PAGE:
Though employers are not required to reimburse remote-related work expenses, the failure to reimburse remote and hybrid staff for these expenses when the company provides equipment and supplies to in-person employees is a clear sign of a toxic work environment.
10. Is the Policy All Talk?
Saying that the company is transitioning to a hybrid or fully remote workplace is one thing. Becoming a hybrid or remote workplace is another.
As the previous nine points have demonstrated, a lot of careful thought, planning, and execution go into creating and maintaining this kind of work environment. So while a company may announce a shift, they might also create policies that discourage staff from taking advantage of it.
For example, the company may say that if you work at home, you cannot work flexible hours and instead assign the hours you have to work. Or, they may schedule meetings for days and times that are inconvenient for you and require your in-person attendance. Actions like these may indicate that the company is not serious about remote and hybrid work.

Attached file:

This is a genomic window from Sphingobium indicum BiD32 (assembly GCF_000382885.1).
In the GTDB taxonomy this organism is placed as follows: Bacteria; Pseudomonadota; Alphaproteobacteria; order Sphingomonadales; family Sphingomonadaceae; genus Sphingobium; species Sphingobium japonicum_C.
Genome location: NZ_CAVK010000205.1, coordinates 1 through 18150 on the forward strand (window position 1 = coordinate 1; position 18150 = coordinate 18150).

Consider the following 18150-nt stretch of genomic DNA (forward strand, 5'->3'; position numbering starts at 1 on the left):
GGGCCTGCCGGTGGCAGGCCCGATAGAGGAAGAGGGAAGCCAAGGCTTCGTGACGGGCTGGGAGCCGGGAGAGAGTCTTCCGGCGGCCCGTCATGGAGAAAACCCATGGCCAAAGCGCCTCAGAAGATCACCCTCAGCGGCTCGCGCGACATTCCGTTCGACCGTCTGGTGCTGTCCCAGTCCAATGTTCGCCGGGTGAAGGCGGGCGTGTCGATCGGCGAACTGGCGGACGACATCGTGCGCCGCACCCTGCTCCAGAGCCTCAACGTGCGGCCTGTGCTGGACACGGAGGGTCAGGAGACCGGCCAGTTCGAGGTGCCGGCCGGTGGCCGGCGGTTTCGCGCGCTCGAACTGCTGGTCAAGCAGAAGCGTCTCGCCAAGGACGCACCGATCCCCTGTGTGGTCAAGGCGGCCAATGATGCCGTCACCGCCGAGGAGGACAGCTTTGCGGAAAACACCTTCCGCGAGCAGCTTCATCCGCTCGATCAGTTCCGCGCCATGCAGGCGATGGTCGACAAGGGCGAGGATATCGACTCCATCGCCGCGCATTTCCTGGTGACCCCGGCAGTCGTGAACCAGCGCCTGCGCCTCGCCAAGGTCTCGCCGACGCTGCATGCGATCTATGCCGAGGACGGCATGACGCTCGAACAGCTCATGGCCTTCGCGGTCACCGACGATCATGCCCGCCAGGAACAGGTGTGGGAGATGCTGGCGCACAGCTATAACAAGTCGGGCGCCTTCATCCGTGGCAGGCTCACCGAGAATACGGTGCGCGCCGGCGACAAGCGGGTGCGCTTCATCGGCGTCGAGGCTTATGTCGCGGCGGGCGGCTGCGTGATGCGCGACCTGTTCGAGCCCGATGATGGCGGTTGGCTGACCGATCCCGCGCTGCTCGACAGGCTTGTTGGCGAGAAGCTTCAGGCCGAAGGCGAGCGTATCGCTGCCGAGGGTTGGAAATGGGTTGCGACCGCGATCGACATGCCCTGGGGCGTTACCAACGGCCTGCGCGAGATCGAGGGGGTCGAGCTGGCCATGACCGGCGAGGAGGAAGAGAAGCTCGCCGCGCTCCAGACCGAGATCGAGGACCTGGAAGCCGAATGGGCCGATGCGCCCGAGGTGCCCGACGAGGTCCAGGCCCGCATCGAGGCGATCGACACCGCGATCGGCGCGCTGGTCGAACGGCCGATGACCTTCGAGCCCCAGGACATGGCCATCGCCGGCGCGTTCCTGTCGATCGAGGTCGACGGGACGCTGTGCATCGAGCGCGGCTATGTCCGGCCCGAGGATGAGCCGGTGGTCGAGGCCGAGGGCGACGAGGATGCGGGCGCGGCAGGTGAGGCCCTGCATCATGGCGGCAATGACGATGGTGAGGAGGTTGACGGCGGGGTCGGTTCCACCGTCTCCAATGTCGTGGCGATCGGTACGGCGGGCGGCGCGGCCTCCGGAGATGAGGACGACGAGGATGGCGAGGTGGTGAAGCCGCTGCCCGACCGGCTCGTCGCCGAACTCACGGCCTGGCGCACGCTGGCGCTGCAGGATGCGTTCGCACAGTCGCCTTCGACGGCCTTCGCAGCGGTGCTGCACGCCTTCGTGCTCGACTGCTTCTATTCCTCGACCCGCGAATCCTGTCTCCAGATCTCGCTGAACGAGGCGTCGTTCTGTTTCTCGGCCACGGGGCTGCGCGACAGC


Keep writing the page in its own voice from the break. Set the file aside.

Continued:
That said, some policy changes may seem disheartening but are fair. If, say, the company decides staff can work remotely and live anywhere, they may also add a cost of living adjustment that cuts pay for people who relocate. While this may seem like an attempt to discourage staff from remote work, it may not be if the adjustment is applied fairly to all staff and the formula for determining salary adjustments is made public to all staff and even applicants.
A Shift Is Coming
With 83% of workers preferring hybrid work, employers would be wise to examine their current practices and integrate hybrid work into their long-term plans. That said, employees and job seekers should approach these changes with caution. Otherwise, whether it’s a hybrid or fully remote workplace, they could end up in a toxic hybrid workplace.